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What is ORM - Online Reputation Management?

Why Online Reputation Management Is The Key To Marketing Success
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Online Reputation Management

What is online reputation management?
Why online reputation management is the need of the hour?
Understanding the ORM scenario
How to deal with criticism online
10 Online reputation management commandments
15 ways to create a positive brand image online
Understanding tools for monitoring online reputation
Step by Step guide to overcoming a negative online reputation
Best examples of online reputation management

What is ORM?
Online reputation management is the process of removing negative mentions, monitoring brands image and creating a positive reputation.
Understanding ORM
There are a lot of misconceptions about online reputation management. Some people think it’s just social media monitoring, while others believe it has something to do with public relations, and still others literally have no idea how it can impact business and sales.
In this guide, I’m going to explain the role of online reputation management in today’s business and media landscape. Companies of every size can benefit from having a clear outline of its main concepts. What are people saying about you? Good online reputation management is not only about reacting well to what people say about you, your brand, or your products and services, but also about whether to react at all and, if so, when. Sometimes a reaction is not necessary, and sometimes a reaction that is too late can cost you millions.
A proactive approach to the matter consists of monitoring your public reputation on a regular basis, and not just when you come to know about a specific event to deal with. How do you do this? The magic tools invented to solve this problem fall under the name of “social media monitoring.”
How to deal with negative comments online
In the online reputation management scenario, there are two types of negative content that companies should be aware of. One is represented by complaints on social networks. They need to be addressed properly, but unless your company has serious problems, they do not pose a real challenge to your business.
The other is what I define as “online reputation bombs,” which affect your reputation and sales long term and can severely damage a business. They are very powerful because, unlike social network content, they are prominent in search engine results. What if someone googles your brand name and finds defamatory content? Let’s see what they are:
• Aggressive SEO: If someone googles your name, appearing on page 1 and 2 of the search results will be much more important than your business card or website. They will show at a glance several high ranking web sources talking about you. If they display false information, the first thing that you or your online reputation management company should do is devise a search marketing strategy that increases the ranking of positive content, owned by either you or third parties. The search engine game is too important to be ignored, and it is the first step in restoring your image.
• Review removal: Did that user claim something false about your company? Is that review clearly aimed at destroying your reputation rather than providing feedback? Does it contain improper language? Legal liaison and speed of reaction will make it possible to remove the negative review.
https://support.google.com/legal/troubleshooter/1114905
• Online investigations: In case of serious attacks to your brand image, it may be necessary to hire skilled online analysts to investigate untraceable threats and attackers via email tracing, data cross-indexing, and other information collection techniques. Cyber investigations are the definitive path to get to the bottom of difficult reputation management cases.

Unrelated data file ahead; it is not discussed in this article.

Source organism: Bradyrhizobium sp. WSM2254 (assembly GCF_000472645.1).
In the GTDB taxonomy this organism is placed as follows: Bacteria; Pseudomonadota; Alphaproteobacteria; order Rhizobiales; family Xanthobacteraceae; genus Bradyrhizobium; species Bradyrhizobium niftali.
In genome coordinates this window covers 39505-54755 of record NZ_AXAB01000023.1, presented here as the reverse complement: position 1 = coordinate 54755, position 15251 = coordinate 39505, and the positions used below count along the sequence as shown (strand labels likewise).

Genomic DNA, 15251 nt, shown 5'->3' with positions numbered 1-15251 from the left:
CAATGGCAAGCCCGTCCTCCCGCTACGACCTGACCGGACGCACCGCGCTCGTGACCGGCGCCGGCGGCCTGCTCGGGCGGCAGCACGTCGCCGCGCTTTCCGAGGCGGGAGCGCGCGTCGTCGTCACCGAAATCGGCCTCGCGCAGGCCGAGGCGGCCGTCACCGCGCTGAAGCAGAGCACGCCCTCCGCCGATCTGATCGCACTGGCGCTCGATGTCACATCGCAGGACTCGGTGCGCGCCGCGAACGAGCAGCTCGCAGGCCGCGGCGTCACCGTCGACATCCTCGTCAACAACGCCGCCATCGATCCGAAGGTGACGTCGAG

10 Online Reputation Management Commandments
Calling it “online reputation” really is redundant. Your online reputation simply is your reputation. In the digital era, nothing is protecting you from criticism anymore. This is good from a freedom of speech perspective; bad if your company has been defamed and attacked.
To conclude, ten practical tips that sum up what we have covered in this guide. The world of brand reputation will change in the coming years, but following these simple “commandments” definitely will benefit you and your brand:
1. Become well respected 
According to several business experts, trust is a perishable asset and it is hard to gain. Making people respect you and your work is more important than any other online reputation management commandment.
2. Be radically transparent
After years of hiding critics, Mc Donald’s publicly forced egg suppliers to raise hens’ living standards according to the People for the Ethical Treatment of Animals request.
3. Monitor what they are saying about you
Apart from the aforementioned reasons to monitor your online reputation, social media monitoring also can bring business! These days, lots of people ask questions via Twitter and Facebook because they are evaluating whether or not they should buy from you.
4. React quickly and politely
In the case of a customer complaint via Twitter, for example, a prompt and simple “We are aware of the problem. We are working on it and will get back to you as soon as possible.” is better than a late reply with more information.
5. Address criticism
In 2009, Whole Foods CEO John Mackey’s WSJ op-ed on Obama healthcare reform caused a controversy among WF customers. Two days later, the company provided a response statement recognizing there were “many opinions on this issue, including inside our own company” and invited people to share their opinion on the matter.
6. Treat your Google page 1 as your business card
First impressions count, and we do judge many books by their cover. If the words “scam” and “rip off” are associated with your brand, then that is something you should worry about.
7. Understand your detractors